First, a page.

SINGAPORE--The Court of Appeal has found in favor of online startup RecordTV, which was sued for offering a service that national broadcaster MediaCorp said infringed on its copyright.
RecordTV allows registered users to record and view programs on free-to-air TV channels including MedicaCorp's Channel 5, Channel 8 and Channel NewsAsia on their personal computers. After its launch in July 2007, RecordTV received letters from MediaCorp carrying requests to stop its online service or face legal action for copyright infringement.
It prompted the Web site to initiate a lawsuit against the Singapore broadcaster in September 2007 for making groundless threats. MediaCorp countersued and won its case in the initial ruling, passed last December, and was awarded damages.
In the latest ruling, the Court of Appeal found in favor of RecordTV and awarded the online company costs and damages, as well as an injunction to prevent MediaCorp from making further threats.
In a statement, RecordTV CEO Carlos Fernandes said: "We are delighted by the ruling. After over three years of litigation, it is clear that MediaCorp's threats were unjustified. Today is a great day for entrepreneurs, consumers and innovators."
According to a report in local newspaper The Business Times, the appeal court said it considered how the local judiciary system "should interpret copyright legislation in light of the technological advances which have clear legitimate and beneficial uses for the public, but which may be circumscribed or stymied by expansive claims of copyright owners".
The court said RecordTV's online service, which allowed users to select and play back recorded programs on its Web site, was a "significant technological improvement over existing recording methods". It added that the service was an IT development currently not addressed by the country's Copyright Act regarding the content owner's exclusive right to copy, communicate to the public and authorize the copying and communication to the public of copyright-protected material.
The appeal court said RecordTV's service simply made it convenient for users to consume MediaCorp's programs.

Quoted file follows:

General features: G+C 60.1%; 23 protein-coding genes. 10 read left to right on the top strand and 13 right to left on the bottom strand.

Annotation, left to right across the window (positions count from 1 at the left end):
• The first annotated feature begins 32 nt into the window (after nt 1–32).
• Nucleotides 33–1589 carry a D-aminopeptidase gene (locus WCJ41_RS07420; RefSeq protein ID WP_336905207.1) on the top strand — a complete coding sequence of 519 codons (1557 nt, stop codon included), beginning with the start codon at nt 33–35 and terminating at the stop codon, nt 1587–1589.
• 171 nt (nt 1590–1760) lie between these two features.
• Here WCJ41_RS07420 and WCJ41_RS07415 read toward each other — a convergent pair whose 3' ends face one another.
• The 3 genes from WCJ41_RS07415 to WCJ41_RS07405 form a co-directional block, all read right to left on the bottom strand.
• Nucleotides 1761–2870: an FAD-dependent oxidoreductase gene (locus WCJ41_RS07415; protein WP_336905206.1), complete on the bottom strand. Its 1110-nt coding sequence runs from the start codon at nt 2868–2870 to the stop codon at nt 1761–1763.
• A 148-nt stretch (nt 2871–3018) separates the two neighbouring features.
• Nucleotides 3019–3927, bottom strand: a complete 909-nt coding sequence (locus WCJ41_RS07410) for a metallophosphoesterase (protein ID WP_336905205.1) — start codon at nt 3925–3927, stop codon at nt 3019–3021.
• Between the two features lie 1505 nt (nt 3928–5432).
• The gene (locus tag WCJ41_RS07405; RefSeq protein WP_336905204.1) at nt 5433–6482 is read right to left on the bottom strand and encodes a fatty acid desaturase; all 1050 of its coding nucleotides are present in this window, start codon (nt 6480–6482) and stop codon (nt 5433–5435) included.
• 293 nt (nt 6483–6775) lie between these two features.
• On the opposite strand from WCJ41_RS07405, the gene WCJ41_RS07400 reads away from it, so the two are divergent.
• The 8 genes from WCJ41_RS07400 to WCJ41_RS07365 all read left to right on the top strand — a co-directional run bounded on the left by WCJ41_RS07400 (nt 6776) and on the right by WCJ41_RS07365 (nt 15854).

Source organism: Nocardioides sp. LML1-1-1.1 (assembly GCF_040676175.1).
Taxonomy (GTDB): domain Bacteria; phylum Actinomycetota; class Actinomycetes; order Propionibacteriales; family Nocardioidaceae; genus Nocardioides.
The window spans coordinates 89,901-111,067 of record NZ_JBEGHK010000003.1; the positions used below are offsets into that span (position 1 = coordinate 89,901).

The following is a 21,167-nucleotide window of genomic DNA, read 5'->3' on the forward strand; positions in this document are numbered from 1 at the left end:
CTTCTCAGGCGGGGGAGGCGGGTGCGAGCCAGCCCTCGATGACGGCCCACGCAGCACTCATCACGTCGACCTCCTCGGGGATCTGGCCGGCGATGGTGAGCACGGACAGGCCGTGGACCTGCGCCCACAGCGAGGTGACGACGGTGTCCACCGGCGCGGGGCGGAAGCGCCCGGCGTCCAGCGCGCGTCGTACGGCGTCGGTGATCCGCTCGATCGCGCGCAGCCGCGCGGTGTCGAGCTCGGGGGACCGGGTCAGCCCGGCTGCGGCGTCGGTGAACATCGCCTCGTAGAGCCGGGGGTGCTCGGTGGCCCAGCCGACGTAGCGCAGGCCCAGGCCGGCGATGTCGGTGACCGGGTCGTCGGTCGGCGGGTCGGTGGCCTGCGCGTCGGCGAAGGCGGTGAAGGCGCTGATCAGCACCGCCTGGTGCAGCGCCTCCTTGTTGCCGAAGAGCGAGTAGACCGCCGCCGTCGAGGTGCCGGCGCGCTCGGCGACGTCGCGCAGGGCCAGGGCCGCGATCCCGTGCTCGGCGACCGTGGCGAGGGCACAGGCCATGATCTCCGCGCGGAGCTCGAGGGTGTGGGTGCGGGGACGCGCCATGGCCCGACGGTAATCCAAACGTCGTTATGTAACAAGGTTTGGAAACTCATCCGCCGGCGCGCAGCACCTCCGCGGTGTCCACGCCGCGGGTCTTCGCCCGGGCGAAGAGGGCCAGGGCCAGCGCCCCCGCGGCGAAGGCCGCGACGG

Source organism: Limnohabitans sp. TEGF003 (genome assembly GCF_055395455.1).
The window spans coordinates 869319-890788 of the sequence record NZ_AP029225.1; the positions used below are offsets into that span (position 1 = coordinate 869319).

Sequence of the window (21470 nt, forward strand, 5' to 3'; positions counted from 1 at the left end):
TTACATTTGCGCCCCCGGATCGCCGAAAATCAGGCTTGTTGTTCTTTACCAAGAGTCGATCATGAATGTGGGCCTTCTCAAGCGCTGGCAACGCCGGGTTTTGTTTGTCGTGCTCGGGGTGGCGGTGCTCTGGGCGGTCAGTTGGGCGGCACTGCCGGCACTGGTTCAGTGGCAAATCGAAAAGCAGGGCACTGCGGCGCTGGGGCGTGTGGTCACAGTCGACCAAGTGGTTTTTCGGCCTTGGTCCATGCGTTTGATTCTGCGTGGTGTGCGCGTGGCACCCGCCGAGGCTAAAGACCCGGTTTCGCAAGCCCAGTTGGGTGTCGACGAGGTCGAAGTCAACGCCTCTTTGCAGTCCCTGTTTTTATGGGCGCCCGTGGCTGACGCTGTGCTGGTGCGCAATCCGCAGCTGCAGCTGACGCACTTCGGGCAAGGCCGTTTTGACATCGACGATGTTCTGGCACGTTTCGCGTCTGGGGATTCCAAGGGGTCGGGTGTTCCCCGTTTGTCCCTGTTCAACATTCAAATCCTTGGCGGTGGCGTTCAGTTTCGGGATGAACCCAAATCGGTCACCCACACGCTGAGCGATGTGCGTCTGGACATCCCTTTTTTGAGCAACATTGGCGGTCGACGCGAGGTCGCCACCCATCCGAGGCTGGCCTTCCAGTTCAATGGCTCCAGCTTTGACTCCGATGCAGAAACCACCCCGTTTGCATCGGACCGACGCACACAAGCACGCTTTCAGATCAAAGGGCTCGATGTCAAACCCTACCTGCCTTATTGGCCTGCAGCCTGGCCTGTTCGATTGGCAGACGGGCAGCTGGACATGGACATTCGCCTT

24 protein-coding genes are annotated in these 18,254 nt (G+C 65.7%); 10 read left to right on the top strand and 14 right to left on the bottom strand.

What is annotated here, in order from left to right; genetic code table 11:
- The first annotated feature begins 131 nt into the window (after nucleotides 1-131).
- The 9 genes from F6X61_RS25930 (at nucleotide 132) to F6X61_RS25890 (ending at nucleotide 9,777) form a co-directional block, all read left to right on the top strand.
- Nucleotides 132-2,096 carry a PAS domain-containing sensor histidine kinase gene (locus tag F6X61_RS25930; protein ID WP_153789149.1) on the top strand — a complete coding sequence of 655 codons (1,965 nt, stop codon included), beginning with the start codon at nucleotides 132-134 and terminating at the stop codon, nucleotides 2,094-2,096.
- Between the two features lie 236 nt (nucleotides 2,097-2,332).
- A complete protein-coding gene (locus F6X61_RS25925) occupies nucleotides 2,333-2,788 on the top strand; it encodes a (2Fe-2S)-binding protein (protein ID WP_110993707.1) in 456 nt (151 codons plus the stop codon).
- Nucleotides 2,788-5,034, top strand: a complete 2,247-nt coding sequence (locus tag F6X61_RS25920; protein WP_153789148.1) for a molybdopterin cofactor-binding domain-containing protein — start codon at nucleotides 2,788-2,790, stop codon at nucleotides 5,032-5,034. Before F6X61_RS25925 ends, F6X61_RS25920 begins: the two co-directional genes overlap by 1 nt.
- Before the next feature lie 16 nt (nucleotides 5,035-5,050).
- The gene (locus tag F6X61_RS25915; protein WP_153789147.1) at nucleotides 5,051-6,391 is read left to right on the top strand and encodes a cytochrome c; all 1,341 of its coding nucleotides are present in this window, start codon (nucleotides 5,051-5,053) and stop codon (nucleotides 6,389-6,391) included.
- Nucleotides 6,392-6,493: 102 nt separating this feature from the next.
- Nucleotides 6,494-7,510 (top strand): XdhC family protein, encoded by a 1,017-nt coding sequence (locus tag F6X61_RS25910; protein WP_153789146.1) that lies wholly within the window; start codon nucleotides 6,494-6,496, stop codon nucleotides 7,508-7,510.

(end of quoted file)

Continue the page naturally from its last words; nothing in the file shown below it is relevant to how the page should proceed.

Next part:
"We are of the view that the public interest is better served by encouraging, rather than stifling, the use of RecordTV's novel technology, especially given that MediaCorp has not suffered any loss from RecordTV's provision of an additional and better time-shifting service to registered users who are licensed to view the MediaCorp shows," the Court of Appeal said in its judgment.
It added that since the broadcaster permitted the public to view its free-to-air programs and record them for their own private consumption, MediaCorp had already factored in its assumed "loss of revenue" with regard to its copyright to such content. The court noted that RecordTV's attempt to tap this did not make its actions illegal.
"In the result, we find that MediaCorp's threats to bring an action for copyright infringement against RecordTV are unjustifiable," the Court of Appeal said in its judgment.
Quoting Fernandes, The Business Times report said: "As an innovator, I am thrilled to see that I have redeemed myself. I was right and industry giant, MediaCorp, was, quite simply, wrong.
"As a citizen, I am baffled. Here, virtually every home in Singapore pays a TV tax to fund MediaCorp's public interest programming. But then they come out and claim that Singaporeans are 'infringing' when they record broadcasted content. Shouldn't they be pleased that more people are watching public interest programming?"
According to the report, MediaCorp said it will review the Court of Appeal's judgment before deciding on its next course of action.